Sewage Fills Hudson River With Antibiotic-Resistant Bacteria, Study Finds

By Claire Oliver on July 18, 2013 5:18pm 

 Researchers from Columbia University take water samples from the Hudson River.
Researchers from Columbia University take water samples from the Hudson River.
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Columbia University

UPPER WEST SIDE — The Hudson River attracts thousands of swimmers and kayakers each year — along with antibiotic-resistant bacteria, a new study found.

After testing water samples from 10 spots on the Hudson's estuary between Westchester County and Lower Manhattan, scientists found that 38 percent of microbes were resistant to tetracycline and 84 percent were resistant to ampicillin — drugs used to treat ear infections, pneumonia and more.

Antibiotic-resistant bacteria are particularly dangerous for people with weakened immune systems, according to scientists at Columbia University's Lamont-Doherty Earth Observatory, who co-authored the study in the Journal of Water and Health.

This isn’t the first time antibiotic-resistant bacteria have been found in the river, but this is the first study to make the connection between the microbes and the untreated sewage that regularly flows into the Hudson River, the scientists said.

The strongest presence of antibiotic-resistant bacteria came from samples with the most sewage-indicating bacteria. Some of the estuary's top offenders included parts of Flushing Bay, as well as areas near the sewage outfall pipe at West 125th Street.

According to the study, more than 27 billion gallons of raw sewage and rainwater are released into the Hudson each year by wastewater treatment plants, often through combined sewer overflow after heavy rains.

The announcement about the scientists' findings came just days after thousands of swimmers plunged into the Hudson River for the Aquaphor New York City Triathlon. The 1,500-meter swimming race took place just below the sewage outfall pipe at 125th Street on July 14.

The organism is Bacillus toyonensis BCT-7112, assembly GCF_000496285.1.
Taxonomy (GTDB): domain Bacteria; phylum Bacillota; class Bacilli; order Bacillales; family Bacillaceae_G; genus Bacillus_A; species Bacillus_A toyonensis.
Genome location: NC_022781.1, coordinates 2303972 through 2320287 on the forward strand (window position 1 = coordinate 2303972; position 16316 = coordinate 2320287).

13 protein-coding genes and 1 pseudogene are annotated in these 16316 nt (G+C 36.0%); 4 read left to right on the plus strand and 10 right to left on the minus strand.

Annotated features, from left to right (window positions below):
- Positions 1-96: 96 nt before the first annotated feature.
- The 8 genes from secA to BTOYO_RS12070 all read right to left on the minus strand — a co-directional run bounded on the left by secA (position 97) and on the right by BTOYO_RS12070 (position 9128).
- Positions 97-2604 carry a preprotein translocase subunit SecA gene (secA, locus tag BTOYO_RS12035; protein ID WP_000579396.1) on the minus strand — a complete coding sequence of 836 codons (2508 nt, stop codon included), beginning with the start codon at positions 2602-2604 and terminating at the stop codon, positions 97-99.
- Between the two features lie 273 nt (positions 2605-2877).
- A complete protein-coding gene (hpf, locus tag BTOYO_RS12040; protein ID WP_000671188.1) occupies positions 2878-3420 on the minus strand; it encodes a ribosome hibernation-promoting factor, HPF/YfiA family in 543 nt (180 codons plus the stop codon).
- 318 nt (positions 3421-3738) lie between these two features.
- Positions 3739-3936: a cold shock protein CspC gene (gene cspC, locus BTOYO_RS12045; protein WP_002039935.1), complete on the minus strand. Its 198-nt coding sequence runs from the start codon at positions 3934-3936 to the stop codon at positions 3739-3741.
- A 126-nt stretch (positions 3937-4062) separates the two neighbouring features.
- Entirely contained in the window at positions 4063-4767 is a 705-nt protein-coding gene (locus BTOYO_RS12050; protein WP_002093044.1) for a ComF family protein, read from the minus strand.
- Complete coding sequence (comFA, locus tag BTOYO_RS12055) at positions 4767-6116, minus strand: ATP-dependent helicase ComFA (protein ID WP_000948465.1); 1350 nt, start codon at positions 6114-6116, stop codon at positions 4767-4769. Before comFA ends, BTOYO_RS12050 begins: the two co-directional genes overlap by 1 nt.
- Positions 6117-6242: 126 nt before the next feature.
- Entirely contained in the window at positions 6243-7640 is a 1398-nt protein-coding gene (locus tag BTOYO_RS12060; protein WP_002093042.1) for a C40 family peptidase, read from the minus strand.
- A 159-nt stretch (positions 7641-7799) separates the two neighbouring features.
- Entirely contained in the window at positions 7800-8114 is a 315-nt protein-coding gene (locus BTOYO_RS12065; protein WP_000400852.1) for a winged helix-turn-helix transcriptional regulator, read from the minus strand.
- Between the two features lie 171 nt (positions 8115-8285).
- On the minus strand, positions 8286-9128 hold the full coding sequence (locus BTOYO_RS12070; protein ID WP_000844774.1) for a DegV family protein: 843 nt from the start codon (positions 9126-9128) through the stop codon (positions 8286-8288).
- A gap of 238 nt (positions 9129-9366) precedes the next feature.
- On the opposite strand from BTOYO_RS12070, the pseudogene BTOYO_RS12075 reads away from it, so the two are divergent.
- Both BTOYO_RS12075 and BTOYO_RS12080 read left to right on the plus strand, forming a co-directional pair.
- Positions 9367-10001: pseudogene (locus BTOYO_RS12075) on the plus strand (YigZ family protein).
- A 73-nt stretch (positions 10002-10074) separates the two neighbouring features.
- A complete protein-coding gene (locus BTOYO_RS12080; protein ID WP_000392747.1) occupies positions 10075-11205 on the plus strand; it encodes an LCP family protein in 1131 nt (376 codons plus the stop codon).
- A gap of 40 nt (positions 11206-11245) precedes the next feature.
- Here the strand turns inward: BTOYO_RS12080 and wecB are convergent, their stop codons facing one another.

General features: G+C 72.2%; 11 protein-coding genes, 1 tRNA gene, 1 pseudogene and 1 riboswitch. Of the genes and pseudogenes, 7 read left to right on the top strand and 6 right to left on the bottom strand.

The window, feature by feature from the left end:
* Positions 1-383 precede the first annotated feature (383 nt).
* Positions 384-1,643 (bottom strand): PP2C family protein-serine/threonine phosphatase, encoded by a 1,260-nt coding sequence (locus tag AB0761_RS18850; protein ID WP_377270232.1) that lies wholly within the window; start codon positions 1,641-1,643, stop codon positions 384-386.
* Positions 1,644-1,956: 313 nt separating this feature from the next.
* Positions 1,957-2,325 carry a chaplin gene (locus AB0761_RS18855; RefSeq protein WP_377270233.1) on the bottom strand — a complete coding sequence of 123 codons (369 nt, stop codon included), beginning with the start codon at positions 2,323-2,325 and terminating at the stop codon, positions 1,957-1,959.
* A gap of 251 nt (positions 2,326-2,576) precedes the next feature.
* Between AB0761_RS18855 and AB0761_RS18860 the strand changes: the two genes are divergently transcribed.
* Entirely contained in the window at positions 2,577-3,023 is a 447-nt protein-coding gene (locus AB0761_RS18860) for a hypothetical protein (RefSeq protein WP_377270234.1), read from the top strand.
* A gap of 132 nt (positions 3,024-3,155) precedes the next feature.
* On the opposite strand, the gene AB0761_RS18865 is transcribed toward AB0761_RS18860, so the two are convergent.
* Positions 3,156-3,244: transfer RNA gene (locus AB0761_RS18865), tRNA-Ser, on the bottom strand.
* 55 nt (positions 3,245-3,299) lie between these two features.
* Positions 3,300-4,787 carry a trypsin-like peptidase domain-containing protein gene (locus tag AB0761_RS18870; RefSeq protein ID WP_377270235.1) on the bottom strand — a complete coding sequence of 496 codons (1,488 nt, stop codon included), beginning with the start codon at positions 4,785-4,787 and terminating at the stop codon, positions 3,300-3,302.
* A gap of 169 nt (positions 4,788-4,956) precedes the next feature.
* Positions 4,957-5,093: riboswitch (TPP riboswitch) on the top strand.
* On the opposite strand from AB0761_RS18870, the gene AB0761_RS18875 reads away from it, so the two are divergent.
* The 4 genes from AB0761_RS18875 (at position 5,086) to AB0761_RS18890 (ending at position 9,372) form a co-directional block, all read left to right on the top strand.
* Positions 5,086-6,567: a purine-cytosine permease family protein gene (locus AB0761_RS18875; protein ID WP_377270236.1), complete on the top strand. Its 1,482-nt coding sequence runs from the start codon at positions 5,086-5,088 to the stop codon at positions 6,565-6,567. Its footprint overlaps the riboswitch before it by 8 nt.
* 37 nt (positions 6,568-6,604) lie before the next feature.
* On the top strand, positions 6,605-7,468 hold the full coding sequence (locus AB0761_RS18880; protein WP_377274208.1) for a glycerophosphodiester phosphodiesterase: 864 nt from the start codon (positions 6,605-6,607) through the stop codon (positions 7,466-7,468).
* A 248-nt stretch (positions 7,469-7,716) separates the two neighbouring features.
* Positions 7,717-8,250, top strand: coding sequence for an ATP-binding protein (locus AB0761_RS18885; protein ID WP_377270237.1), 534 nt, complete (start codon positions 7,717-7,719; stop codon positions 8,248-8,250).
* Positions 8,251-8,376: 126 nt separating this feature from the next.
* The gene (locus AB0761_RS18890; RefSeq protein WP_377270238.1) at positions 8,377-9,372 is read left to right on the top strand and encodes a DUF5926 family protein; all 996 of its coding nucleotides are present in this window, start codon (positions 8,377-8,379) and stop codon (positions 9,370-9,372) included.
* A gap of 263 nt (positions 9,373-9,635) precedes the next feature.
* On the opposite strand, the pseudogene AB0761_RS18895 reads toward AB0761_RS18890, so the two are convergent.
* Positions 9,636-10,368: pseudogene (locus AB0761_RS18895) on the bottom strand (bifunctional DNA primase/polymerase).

John Korff, one of the triathlon's organizers, said he was skeptical of the study because of the Hudson's shifting nature, and he believed the Hudson was safe to swim.

Because it is a tidal river, its water can flow in different directions on different days. On any given day, samples could pass safety inspections in one part of the river and fail in another depending on myriad circumstances, he said.

"We hear stuff all the time," he said. "People say, 'I heard I need a tetanus shot,' or 'the Loch Ness monster is in [the Hudson]'...or 'I heard they found a body part.'"

Organizers rely on the Department of Environmental Protection's assessments of the Hudson's water quality in determining whether to hold the swim leg of their race.

"It's all about the safety of the athletes," Korff said. "There is no middle ground."

And the Hudson is cleaner now than it has been in the past.

Richard Beeson moved to West 87th Street in 1970, when the lack of sewage infrastructure made the river smell putrid.

“There were no ducks, no geese. No one was fishing,” he said. “It has improved markedly.”

However, he and his wife, Ellie Fry, regular visitors to Riverside Park, still have no plans to go for a dip in the river.

“I [still] wouldn’t get near the water in any way, shape or form,” he said.

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